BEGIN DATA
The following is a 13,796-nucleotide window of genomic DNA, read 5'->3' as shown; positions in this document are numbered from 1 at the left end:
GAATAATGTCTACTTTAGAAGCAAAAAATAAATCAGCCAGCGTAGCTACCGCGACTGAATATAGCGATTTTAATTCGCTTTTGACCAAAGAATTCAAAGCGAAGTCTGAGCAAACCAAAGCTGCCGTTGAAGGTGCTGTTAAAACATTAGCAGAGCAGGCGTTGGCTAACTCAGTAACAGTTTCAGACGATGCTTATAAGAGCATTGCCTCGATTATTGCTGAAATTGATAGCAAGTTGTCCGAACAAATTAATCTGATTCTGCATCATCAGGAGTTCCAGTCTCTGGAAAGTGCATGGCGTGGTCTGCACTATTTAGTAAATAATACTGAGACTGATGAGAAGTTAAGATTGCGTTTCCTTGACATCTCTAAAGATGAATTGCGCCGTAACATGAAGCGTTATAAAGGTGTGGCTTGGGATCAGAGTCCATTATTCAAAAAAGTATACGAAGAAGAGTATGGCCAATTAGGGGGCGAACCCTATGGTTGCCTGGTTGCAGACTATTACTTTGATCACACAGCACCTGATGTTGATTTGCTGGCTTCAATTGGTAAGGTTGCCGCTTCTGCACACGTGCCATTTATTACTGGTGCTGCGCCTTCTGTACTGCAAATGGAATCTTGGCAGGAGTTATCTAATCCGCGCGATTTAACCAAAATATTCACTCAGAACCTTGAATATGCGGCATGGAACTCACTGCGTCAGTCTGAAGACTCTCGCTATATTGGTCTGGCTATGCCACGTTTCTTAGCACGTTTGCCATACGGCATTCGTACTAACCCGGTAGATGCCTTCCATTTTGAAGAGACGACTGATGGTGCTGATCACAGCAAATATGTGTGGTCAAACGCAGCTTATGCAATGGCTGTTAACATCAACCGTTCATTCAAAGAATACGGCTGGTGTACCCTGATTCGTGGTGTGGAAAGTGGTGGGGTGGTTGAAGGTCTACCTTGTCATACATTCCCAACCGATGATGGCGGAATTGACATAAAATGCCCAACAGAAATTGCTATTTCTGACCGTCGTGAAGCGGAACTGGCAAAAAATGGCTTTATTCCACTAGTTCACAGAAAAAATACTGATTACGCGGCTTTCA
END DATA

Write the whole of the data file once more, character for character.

The following is a 13,796-nucleotide window of genomic DNA, read 5'->3' as shown; positions in this document are numbered from 1 at the left end:
GAATAATGTCTACTTTAGAAGCAAAAAATAAATCAGCCAGCGTAGCTACCGCGACTGAATATAGCGATTTTAATTCGCTTTTGACCAAAGAATTCAAAGCGAAGTCTGAGCAAACCAAAGCTGCCGTTGAAGGTGCTGTTAAAACATTAGCAGAGCAGGCGTTGGCTAACTCAGTAACAGTTTCAGACGATGCTTATAAGAGCATTGCCTCGATTATTGCTGAAATTGATAGCAAGTTGTCCGAACAAATTAATCTGATTCTGCATCATCAGGAGTTCCAGTCTCTGGAAAGTGCATGGCGTGGTCTGCACTATTTAGTAAATAATACTGAGACTGATGAGAAGTTAAGATTGCGTTTCCTTGACATCTCTAAAGATGAATTGCGCCGTAACATGAAGCGTTATAAAGGTGTGGCTTGGGATCAGAGTCCATTATTCAAAAAAGTATACGAAGAAGAGTATGGCCAATTAGGGGGCGAACCCTATGGTTGCCTGGTTGCAGACTATTACTTTGATCACACAGCACCTGATGTTGATTTGCTGGCTTCAATTGGTAAGGTTGCCGCTTCTGCACACGTGCCATTTATTACTGGTGCTGCGCCTTCTGTACTGCAAATGGAATCTTGGCAGGAGTTATCTAATCCGCGCGATTTAACCAAAATATTCACTCAGAACCTTGAATATGCGGCATGGAACTCACTGCGTCAGTCTGAAGACTCTCGCTATATTGGTCTGGCTATGCCACGTTTCTTAGCACGTTTGCCATACGGCATTCGTACTAACCCGGTAGATGCCTTCCATTTTGAAGAGACGACTGATGGTGCTGATCACAGCAAATATGTGTGGTCAAACGCAGCTTATGCAATGGCTGTTAACATCAACCGTTCATTCAAAGAATACGGCTGGTGTACCCTGATTCGTGGTGTGGAAAGTGGTGGGGTGGTTGAAGGTCTACCTTGTCATACATTCCCAACCGATGATGGCGGAATTGACATAAAATGCCCAACAGAAATTGCTATTTCTGACCGTCGTGAAGCGGAACTGGCAAAAAATGGCTTTATTCCACTAGTTCACAGAAAAAATACTGATTACGCGGCTTTCA